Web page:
Failures

by Karl Bode


Filed Under:
customer satisfaction

Companies:
apple, comcast



Despite Claiming It's Now On Par With Apple, Comcast's Already Bad Satisfaction Ratings Are Actually Getting Worse

from the frying-pan,-fire dept

Like clockwork, every few months you'll see a Comcast executive pop up like a meerkat to proclaim the company has seen the error of its ways, and will henceforth focus on dramatically improving its historically abysmal customer service. In 2014, that involved the well-hyped hiring of a new "customer experience" VP who was supposed to "reimagine the customer experience and ensure that we are delighting our customers at each touch point." But these heavily-marketed promises are never matched by measurable improvements in satisfaction studies, where Comcast remains among the worst companies in any industry when it comes to customer satisfaction and support.

In fact, despite these promises by Comcast, things are somehow getting worse.

The well-respected American Consumer Satisfaction Index ranks customer satisfaction across 43 different industries. Their latest rankings of pay TV providers has found that Comcast has slipped four points in the ACSI rankings, from 62 to 58. That fall places it as the second worst-ranked cable TV provider in the United States -- six points worse than the already-bad national average for cable TV providers, and thirteen points lower than industry leader Verizon FiOS:

That's a different story than the one Comcast keeps telling the press, featuring a supposed relentless dedication to shoring up customer service and support. For example, a company executive recently told the Chicago Tribune that Comcast's evolution is moving along so nicely, execs don't even think of Comcast as a cable company any longer -- but as a premiere technology brand more in line with Google and Apple:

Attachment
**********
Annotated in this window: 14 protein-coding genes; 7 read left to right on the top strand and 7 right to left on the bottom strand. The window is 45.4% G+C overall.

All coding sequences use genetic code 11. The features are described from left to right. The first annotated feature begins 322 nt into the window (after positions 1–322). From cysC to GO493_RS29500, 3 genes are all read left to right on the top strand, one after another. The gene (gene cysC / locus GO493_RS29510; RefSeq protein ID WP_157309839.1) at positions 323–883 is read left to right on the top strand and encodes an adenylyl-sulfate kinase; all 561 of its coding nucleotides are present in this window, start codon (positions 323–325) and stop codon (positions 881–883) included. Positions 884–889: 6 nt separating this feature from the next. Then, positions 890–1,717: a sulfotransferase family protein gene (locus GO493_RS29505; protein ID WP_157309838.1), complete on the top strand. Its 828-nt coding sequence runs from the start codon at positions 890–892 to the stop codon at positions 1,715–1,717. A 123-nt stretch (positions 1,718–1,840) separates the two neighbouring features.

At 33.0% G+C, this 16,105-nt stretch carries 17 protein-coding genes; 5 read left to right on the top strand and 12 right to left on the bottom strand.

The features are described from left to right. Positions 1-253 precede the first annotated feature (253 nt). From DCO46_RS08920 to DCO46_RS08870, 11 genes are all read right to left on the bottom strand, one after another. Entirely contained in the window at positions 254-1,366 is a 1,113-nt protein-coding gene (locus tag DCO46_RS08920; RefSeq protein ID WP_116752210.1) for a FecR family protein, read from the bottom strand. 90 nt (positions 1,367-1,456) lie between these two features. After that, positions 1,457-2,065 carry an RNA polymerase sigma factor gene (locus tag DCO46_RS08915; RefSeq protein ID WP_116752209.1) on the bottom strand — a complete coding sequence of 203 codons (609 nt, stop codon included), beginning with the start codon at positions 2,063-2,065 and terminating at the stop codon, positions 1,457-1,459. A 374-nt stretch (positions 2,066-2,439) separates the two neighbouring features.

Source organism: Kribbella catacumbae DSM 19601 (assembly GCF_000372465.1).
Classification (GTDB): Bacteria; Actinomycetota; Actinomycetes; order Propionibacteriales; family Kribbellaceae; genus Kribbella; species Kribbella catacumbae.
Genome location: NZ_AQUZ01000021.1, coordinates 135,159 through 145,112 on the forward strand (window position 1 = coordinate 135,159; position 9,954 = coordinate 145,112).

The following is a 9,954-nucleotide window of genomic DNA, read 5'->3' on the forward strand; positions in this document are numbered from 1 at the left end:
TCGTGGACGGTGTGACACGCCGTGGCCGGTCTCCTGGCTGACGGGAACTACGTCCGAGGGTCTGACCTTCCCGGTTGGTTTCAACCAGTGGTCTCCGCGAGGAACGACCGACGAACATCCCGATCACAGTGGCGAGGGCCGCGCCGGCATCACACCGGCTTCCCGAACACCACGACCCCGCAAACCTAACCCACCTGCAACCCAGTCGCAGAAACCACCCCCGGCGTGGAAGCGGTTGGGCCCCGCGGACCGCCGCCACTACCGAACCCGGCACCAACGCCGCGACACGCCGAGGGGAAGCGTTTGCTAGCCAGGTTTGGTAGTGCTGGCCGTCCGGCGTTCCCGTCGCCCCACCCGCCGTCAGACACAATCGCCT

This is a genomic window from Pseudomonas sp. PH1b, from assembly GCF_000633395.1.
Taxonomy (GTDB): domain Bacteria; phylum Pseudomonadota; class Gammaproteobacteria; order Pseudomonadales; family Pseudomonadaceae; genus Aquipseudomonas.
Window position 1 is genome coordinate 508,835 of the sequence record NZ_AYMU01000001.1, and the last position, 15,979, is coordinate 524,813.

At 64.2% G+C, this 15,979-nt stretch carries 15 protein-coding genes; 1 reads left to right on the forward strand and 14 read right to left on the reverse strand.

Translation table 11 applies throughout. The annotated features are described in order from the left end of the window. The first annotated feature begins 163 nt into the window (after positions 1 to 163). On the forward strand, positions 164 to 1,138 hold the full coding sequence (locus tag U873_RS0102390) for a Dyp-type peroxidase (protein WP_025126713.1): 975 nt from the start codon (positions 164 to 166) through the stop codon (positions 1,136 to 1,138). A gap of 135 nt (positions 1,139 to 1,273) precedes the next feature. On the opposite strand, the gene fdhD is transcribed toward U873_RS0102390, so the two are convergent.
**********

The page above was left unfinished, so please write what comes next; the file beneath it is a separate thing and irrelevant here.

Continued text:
"We don't see ourselves as a cable company," (Comcast exec Matt) Strauss said. "We see ourselves as a technology and communication-entertainment company, much more in the consideration set of Apple and Google than more of the traditional cable and satellite providers."

Except consumers don't agree. If you check out Apple's ratings in those same ACSI rankings for cell phone manufacturers, perhaps you can spot a slight difference:

In fact, Comcast is not only nowhere in the same universe as Apple when it comes to customer satisfaction, but the ACSI indicates that most government agencies are more liked than Comcast, including the IRS (at least for individual filers). That's not a particularly impressive feat for a company that has pledged, every six months or so for the better part of the last decade, that it's working tirelessly to fix the cable industry's justifiably abysmal reputation for service.

Of course there's an obvious reason Comcast doesn't really improve: it doesn't have to. Cable's customer satisfaction problems originate with the focus on prioritizing growth at all cost. And, once large, these companies ensure that when they "compete" it's traditionally of the wink-wink, nudge-nudge variety. And as telcos refuse to spend the money needed to upgrade lagging DSL networks, Comcast is slowly but surely building a growing monopoly over fixed-line broadband service, allowing it to impose extremely unpopular usage caps and overage fees (glorified, unnecessary rate hikes) and turn a blind eye to consumer complaints.

And with the current FCC looking to gut everything from media consolidation restrictions to privacy and net neutrality consumer protections, you can expect a hell of a lot more of this particular brand of dysfunction in the years to come.


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  1. identicon
    Anonymous Coward, 25 May 2017 @ 8:38am

    Re: Re: LOL

    There's a word for that kind of "loyalty" and that's "hostage."

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